High plasma levels of LDL cholesterol, triglycerides and low levels of HDL cholesterol are strong and independent risk factors of coronary heart disease (CHD). The first two abnormalities are addressed by a variety of drugs including statins, cholesterol absorption inhibitors, fibrates and niacin. Some of these drugs also elevate HDL albeit weakly. Thus treatments optimized for HDL elevation are still an unmet medical need. Low HDL-C is the most common lipoprotein abnormality in patients with CHD and the body of evidence showing an inverse relationship between HDL-C levels and risk for CHD has grown large. Research in the past decade not only greatly enhanced our understanding of HDL metabolism but also offered potential therapeutic targets to address low HDL syndrome. There are two classes of these ‘HDL drugs’ - those that elevate plasma HDL (e.g. cholesteryl ester transfer protein - CETP and ligands of transcription factors such as peroxisome proliferator activated receptor PPAR α/δ, liver X receptor (LXR)) and those that mimic HDL and facilitate reverse cholesterol transport (RCT) a key function of plasma HDL. HDL mimetics, which include ApoA1 mutants and peptide mimetics of ApoA1, are thought to be ‘fast acting’ and may show greater benefits especially in acute coronary syndromes. The purpose of this review is to examine key players in HDL metabolism and therapeutics that modulate/ mimic these targets. The prospect of these approaches in the prevention of cardiovascular disease is also discussed.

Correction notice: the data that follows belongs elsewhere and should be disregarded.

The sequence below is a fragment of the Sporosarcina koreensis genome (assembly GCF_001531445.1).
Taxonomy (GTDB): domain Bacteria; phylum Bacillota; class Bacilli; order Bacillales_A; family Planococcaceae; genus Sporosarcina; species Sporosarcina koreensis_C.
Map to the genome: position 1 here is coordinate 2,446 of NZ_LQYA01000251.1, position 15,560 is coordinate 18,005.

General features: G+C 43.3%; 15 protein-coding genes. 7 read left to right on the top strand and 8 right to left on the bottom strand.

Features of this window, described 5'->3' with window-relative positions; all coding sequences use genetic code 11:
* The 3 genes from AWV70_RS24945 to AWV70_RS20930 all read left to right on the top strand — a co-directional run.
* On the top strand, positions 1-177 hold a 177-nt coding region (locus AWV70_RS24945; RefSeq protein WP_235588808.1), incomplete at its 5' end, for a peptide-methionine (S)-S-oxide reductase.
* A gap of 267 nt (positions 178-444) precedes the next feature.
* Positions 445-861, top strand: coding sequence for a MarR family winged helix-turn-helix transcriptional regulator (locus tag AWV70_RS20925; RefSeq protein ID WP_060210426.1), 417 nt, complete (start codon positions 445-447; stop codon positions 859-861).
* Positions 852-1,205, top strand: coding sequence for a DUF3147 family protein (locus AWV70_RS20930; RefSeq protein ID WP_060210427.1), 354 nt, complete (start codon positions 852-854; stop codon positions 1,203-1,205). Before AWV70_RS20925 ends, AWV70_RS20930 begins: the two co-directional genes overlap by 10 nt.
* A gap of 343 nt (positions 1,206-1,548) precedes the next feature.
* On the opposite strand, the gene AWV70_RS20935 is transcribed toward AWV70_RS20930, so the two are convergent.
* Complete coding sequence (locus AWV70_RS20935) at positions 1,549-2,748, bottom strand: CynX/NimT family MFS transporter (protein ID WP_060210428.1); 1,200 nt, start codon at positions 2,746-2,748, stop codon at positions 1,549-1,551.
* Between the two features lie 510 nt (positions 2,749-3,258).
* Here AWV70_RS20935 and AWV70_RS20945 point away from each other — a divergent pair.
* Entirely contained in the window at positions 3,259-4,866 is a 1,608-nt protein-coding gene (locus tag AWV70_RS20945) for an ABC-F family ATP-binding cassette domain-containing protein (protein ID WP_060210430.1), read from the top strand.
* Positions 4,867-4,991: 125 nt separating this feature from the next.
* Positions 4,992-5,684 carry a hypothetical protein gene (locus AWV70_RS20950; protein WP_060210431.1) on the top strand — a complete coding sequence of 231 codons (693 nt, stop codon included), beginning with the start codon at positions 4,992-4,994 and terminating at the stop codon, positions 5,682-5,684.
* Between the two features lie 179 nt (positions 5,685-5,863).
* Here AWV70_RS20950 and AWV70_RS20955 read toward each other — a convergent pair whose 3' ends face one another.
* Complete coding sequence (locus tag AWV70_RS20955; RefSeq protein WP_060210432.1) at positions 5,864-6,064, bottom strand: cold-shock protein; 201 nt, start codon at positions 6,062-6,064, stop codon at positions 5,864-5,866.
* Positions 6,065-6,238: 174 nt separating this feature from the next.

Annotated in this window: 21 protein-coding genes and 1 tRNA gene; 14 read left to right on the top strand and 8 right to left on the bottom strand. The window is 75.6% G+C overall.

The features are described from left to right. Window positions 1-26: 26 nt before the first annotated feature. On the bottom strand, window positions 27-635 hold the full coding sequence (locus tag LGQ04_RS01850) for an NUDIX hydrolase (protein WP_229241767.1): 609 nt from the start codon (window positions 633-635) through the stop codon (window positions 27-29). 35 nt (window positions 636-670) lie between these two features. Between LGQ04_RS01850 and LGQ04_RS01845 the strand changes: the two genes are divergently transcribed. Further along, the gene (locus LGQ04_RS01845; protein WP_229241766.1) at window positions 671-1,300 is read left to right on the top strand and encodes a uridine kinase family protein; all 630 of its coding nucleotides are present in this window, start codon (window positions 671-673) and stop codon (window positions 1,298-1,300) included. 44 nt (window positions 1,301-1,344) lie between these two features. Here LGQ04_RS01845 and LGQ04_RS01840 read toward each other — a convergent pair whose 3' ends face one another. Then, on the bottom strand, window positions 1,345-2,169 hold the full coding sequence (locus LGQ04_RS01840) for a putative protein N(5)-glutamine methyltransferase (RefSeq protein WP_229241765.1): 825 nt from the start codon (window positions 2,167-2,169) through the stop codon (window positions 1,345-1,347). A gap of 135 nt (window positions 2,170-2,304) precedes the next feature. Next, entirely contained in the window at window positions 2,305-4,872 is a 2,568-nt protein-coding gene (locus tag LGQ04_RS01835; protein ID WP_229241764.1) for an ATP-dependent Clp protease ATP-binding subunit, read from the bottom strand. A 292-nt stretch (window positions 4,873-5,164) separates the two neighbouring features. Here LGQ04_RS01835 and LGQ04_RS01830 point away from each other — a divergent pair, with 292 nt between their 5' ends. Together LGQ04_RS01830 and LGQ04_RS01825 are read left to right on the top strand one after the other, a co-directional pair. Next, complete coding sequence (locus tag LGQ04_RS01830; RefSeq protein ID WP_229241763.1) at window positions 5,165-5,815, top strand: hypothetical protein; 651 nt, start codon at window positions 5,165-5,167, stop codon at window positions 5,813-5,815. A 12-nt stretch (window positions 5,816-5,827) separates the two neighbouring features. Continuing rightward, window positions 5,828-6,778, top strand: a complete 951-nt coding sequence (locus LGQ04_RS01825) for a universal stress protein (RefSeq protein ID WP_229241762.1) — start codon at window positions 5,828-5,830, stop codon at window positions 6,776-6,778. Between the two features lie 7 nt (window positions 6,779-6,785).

Keywords: coronary heart disease (CHD), reverse cholesterol transport (RCT), VLDL, apoA-I, peroxisome proliferator-activated receptors, LXR-Ligands
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